Fantasy is — or can be — a literature of hope and empowerment. And I think it's extremely important to have women and girls stride through that kind of landscape, both as heroes and villains, achieving their impossible dreams. Certainly it's changed my life.
Daleina is neither the strongest nor the smartest — what sets her apart?
Daleina really shouldn't be the hero of this story. But she's determined to be.
I wanted to write about a character who wasn't either an antihero or a Chosen One. She's just a girl (and then a young woman) who desperately wants to do the right thing. While I was writing The Queen of Blood, she became very real to me.
Kind of feel like I should send her an apology note for all I put her through.
Merecot was a character who immediately leapt off the pages. She has a very strong personality! Did anyone in your life inspire this fiery young woman?
I loved writing Merecot! She walked into the story while I was writing it and demanded a role — so much fun when that happens, when the characters arise from the world.
I very rarely use real people in my writing. I prefer for the characters to exist whole on their own within the story — which has the odd side effect of making me sad whenever I finish writing a book, because I don't want to say goodbye. One of the things that excited me the most about writing The Queen of Blood is that it's book one of a series, so when I finished the last chapter, I didn't have to say goodbye!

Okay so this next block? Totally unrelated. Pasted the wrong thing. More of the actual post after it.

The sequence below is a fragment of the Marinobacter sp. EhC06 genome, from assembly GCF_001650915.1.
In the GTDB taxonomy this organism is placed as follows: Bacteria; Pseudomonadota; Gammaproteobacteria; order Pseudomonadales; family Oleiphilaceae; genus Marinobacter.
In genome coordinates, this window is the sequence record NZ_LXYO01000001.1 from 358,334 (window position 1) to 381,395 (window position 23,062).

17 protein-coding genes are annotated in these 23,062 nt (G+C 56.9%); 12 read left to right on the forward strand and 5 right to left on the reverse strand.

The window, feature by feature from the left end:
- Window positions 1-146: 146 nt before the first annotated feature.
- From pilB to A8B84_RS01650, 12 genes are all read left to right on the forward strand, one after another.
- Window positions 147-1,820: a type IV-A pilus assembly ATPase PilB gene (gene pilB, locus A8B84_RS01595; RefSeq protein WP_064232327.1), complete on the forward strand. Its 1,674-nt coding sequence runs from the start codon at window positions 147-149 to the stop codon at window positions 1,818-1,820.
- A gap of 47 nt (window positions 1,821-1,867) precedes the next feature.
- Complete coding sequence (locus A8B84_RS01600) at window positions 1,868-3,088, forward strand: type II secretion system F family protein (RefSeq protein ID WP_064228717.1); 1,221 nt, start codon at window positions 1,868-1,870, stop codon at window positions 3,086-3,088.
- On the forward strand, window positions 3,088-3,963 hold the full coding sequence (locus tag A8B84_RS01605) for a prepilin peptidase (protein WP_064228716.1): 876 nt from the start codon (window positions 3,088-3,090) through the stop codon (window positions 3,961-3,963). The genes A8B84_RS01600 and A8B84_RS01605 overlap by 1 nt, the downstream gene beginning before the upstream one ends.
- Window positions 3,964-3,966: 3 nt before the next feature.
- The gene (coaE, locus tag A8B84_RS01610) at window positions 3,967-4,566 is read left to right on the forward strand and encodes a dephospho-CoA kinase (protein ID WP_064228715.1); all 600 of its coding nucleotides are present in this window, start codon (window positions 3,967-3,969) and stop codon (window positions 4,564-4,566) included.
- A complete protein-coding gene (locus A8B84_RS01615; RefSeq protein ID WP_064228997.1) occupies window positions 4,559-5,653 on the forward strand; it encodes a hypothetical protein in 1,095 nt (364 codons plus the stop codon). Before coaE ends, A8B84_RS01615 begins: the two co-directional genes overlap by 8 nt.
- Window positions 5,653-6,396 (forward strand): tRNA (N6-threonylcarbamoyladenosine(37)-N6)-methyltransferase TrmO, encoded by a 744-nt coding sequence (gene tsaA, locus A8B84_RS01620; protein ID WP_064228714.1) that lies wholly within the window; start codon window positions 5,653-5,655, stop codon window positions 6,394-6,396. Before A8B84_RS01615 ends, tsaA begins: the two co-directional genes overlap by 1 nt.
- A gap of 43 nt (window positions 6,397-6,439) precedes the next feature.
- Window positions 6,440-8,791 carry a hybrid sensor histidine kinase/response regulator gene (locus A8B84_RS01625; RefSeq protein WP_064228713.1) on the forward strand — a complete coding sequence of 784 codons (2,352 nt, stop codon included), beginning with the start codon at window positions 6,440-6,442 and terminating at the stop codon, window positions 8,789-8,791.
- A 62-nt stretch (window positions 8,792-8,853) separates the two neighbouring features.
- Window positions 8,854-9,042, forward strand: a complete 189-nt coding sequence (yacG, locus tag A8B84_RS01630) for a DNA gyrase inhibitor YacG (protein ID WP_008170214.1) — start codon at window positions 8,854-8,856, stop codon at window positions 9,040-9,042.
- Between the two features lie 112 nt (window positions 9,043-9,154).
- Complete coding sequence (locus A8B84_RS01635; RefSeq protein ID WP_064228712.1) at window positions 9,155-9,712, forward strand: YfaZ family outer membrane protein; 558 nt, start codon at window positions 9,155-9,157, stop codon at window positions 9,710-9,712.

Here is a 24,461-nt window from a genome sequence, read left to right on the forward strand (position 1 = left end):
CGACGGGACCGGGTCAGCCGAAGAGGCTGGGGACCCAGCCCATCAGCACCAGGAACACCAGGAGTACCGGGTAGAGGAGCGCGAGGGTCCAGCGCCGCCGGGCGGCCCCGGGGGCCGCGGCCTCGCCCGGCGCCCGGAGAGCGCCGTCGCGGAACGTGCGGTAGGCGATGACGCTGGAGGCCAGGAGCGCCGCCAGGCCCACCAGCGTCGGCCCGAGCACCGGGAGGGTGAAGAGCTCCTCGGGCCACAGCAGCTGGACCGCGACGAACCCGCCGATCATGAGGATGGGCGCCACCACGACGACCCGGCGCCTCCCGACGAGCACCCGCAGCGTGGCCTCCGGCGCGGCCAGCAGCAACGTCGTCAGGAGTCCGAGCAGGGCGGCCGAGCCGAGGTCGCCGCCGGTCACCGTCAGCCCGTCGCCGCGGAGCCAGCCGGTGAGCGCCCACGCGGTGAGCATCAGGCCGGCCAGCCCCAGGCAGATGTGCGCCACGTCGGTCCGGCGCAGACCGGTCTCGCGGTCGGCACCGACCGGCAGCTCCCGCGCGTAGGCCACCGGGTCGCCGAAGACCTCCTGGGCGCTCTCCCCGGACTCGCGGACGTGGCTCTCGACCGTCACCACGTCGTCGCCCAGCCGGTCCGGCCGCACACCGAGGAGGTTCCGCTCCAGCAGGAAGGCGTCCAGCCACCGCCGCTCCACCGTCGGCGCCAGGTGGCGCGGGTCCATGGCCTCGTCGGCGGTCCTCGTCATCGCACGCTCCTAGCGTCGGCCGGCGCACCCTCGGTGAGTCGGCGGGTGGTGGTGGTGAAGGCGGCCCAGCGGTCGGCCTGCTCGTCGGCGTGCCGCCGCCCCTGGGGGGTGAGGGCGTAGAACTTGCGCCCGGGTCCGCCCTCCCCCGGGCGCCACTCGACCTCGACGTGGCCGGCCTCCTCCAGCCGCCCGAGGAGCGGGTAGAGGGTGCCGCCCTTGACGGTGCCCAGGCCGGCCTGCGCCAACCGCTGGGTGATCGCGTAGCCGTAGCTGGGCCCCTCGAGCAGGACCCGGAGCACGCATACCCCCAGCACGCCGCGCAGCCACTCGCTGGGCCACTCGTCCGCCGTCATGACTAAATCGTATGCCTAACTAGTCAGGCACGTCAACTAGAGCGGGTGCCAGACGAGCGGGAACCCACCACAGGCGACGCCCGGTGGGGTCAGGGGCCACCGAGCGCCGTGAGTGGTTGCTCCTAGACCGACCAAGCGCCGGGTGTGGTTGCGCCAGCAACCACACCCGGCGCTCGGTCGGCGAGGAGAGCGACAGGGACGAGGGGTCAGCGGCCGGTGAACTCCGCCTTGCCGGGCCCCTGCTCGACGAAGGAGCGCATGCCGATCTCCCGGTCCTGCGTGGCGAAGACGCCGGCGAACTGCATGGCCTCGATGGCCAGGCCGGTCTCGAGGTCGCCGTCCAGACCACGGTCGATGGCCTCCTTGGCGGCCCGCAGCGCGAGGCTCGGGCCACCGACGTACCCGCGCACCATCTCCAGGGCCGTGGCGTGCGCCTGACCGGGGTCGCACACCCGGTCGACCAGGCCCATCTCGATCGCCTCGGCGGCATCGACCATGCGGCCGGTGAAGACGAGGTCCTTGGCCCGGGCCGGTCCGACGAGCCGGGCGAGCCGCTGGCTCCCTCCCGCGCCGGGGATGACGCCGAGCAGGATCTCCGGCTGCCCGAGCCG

And I can tell you that we haven't seen the last of Merecot …
The kingdom of Aratay is built in its massive trees (an entire village can be built into just one tree!), what inspired your worldbuilding? Will we see the other kingdoms up close?
I picture Aratay as sort of a cross between Lothlórien and the forest moon of Endor. HUGE trees, with the majority of the population living at "midforest," halfway between the forest floor and the canopy. The landscape was shaped by the tree spirits who live in Aratay.
In the other kingdoms — which I do plan to visit in future books! — other kinds of spirits have had a greater influence. Semo, in northwest Renthia, for example, is overrun with earth spirits and is therefore filled with tremendous mountains and threatened by volcanos and earthquakes. Ehlim, to the northeast, is dominated by ice spirits, and the people eek out their existence on the face of glaciers.
Renthia has a much more extreme landscape than Earth, and the idea for it grew out of the core concept of these out-of-control nature spirits. Only queens can keep the spirits' powers in check and make it possible for humans to survive.
Can you give us a teaser for book two?
Book two is called The Reluctant Queen, and while The Queen of Blood stars a woman who makes the most of her weak powers, book two will introduce a woman whose powers exceed any who have come before. I don't want to give too much of it away, but I can tell you that she doesn't have an easy time of it either ... Life isn't easy for anyone who lives in a world that wants them dead.
If you’re ready to learn more about the dangerous world of Renthia, pre-order your copy from one of these retailers: Amazon | B&N | Kobo | iBooks | IndieBound.